You know, when I got my new driver’s license photo issued in October, I spent a while reflecting on my last five years, four of them spent with chronic back pain issues. I refuse to believe my back can’t be healed despite all the obstacles and setbacks I’ve had. No one has told me it’s a cause not worth fighting for, either.
That was the catalyst for my choice to make my back a priority, the top priority, for 2–3 months. I’m tired of a life spent in half-measures.
Working so much so I can throw money at trying to make my body relax after years of trauma and stress is a strangely paradoxical life, and it does not fill me with joy, inspire me to wordsmith, or make me feel like sharing myself with others.
We do what we have to, so we can do what we want, is what Forrest Whitaker’s character espouses in the rousing drama The Great Debaters.
What I want to do is travel. I want to be able to go on long distance cycling trips. I want to hike into the backcountry. I want to be that chick you look at and go, “Look at her go.” I want to know my limitations are far and that it will take me a long time to reach them. I want to know the world out there isn’t too much for me.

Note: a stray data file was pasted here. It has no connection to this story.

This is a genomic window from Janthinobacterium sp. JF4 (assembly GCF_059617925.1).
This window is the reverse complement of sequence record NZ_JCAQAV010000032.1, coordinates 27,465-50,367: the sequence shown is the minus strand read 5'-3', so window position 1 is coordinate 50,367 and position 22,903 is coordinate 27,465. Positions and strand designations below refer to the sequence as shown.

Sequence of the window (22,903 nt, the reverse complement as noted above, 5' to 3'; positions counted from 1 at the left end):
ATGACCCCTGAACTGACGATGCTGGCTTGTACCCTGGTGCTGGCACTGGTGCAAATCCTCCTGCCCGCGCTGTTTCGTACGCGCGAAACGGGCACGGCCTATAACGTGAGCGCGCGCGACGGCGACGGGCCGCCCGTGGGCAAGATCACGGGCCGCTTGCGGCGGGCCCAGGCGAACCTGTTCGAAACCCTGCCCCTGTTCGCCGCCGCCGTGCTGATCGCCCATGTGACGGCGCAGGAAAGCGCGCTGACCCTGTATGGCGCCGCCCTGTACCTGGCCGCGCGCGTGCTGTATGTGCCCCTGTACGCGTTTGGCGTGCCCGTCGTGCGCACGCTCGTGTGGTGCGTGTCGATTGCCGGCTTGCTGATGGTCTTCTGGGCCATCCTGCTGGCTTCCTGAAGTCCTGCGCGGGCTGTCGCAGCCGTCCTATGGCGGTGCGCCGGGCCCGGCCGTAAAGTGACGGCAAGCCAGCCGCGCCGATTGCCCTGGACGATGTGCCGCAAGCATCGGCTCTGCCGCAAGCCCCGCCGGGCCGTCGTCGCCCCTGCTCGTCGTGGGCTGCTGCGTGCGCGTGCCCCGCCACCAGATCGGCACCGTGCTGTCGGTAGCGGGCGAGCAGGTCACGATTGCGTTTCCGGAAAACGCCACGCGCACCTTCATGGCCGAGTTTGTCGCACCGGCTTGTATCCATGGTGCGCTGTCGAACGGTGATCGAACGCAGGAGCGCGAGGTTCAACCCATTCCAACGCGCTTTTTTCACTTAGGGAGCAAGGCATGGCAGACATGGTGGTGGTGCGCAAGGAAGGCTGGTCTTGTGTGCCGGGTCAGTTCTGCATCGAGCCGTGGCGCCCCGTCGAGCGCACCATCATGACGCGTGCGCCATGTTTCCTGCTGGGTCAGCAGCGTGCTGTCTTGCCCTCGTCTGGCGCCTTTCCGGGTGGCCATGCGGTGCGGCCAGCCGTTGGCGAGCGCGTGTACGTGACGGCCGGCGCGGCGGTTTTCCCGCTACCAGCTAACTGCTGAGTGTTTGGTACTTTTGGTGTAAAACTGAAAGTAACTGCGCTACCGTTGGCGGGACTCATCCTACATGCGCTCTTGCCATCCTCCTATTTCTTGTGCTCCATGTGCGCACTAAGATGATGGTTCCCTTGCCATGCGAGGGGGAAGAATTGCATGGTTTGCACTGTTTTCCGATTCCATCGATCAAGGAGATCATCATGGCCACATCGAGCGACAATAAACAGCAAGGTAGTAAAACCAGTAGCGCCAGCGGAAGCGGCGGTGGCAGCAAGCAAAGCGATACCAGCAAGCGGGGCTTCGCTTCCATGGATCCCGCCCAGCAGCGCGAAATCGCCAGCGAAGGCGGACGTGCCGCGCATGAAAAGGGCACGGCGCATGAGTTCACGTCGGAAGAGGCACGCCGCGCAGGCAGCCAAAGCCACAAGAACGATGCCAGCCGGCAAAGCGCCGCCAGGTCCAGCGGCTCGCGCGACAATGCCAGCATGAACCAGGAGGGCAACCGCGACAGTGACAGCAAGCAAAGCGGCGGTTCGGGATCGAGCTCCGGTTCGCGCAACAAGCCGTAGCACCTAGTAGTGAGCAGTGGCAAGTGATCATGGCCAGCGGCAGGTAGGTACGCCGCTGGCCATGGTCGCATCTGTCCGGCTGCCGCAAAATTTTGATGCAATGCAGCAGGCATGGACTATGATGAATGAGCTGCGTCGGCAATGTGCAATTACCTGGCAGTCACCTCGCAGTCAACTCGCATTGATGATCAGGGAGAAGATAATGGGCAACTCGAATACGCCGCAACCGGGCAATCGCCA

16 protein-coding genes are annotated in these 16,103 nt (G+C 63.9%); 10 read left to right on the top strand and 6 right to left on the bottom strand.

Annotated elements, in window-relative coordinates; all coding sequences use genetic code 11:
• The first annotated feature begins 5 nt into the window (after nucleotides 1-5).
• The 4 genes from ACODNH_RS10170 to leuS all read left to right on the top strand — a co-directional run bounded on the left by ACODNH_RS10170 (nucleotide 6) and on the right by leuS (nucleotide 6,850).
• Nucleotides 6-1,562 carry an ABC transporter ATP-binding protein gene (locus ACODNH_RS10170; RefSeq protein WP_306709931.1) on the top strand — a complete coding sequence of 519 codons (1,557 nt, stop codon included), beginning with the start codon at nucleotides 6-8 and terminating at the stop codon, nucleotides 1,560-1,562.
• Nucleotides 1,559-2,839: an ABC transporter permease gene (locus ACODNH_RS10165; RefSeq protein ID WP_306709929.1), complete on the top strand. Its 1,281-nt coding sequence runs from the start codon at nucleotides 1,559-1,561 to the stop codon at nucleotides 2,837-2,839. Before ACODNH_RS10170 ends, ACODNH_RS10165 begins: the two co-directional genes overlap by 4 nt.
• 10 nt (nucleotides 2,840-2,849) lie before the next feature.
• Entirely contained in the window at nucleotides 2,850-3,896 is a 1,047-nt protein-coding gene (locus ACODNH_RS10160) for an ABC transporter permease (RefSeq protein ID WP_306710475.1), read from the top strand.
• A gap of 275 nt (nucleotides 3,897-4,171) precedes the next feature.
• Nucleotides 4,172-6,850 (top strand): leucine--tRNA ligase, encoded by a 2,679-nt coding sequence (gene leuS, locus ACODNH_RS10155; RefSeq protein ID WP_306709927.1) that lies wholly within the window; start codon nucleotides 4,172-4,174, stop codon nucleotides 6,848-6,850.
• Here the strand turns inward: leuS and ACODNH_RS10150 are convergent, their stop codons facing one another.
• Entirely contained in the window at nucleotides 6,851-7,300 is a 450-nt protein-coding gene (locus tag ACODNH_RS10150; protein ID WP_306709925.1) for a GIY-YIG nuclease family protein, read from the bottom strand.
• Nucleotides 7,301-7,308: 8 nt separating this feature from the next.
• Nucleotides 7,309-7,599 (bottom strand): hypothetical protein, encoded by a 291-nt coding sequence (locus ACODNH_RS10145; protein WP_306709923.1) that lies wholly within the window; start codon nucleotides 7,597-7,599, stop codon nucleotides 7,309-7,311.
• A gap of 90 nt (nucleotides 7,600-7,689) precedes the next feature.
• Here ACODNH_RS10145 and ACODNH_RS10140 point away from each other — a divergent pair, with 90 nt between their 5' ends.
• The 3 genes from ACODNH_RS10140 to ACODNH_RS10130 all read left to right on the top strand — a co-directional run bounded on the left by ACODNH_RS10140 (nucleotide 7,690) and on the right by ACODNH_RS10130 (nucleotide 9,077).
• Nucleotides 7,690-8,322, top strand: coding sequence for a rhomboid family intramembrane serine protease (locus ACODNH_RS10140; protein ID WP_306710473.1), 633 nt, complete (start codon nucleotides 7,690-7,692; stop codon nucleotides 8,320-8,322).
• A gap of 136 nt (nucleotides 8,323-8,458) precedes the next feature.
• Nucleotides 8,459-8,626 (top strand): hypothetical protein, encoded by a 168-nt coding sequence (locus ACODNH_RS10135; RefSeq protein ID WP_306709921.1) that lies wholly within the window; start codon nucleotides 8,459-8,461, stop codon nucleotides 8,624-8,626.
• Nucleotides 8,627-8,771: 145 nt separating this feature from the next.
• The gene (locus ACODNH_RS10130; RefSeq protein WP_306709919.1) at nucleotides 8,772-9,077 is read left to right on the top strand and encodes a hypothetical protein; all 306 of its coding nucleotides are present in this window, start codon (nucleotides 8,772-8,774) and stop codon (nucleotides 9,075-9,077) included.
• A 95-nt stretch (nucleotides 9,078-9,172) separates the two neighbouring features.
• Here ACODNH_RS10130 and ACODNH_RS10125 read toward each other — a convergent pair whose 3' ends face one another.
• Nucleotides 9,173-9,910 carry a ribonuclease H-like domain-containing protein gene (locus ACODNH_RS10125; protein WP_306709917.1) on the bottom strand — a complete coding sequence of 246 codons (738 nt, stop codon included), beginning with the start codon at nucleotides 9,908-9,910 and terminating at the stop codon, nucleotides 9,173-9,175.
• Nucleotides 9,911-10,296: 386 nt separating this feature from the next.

I want more than what I have now.
If that means I walk around for a little while as a zombie, while thoughts wither and die without being recorded on the page, then I guess that’s what that means.
I hate it but I need it, I guess.
I may have to get all Dylan Thomas and rage, rage against the dying of the light, because that’s what not writing is starting to feel like to me.
I’ve been here before, almost dead inside, just because I stopped writing after my mother’s death in ’99 till ’04. It’s not about writing for a living or a big audience or for slow-claps or rousing applause.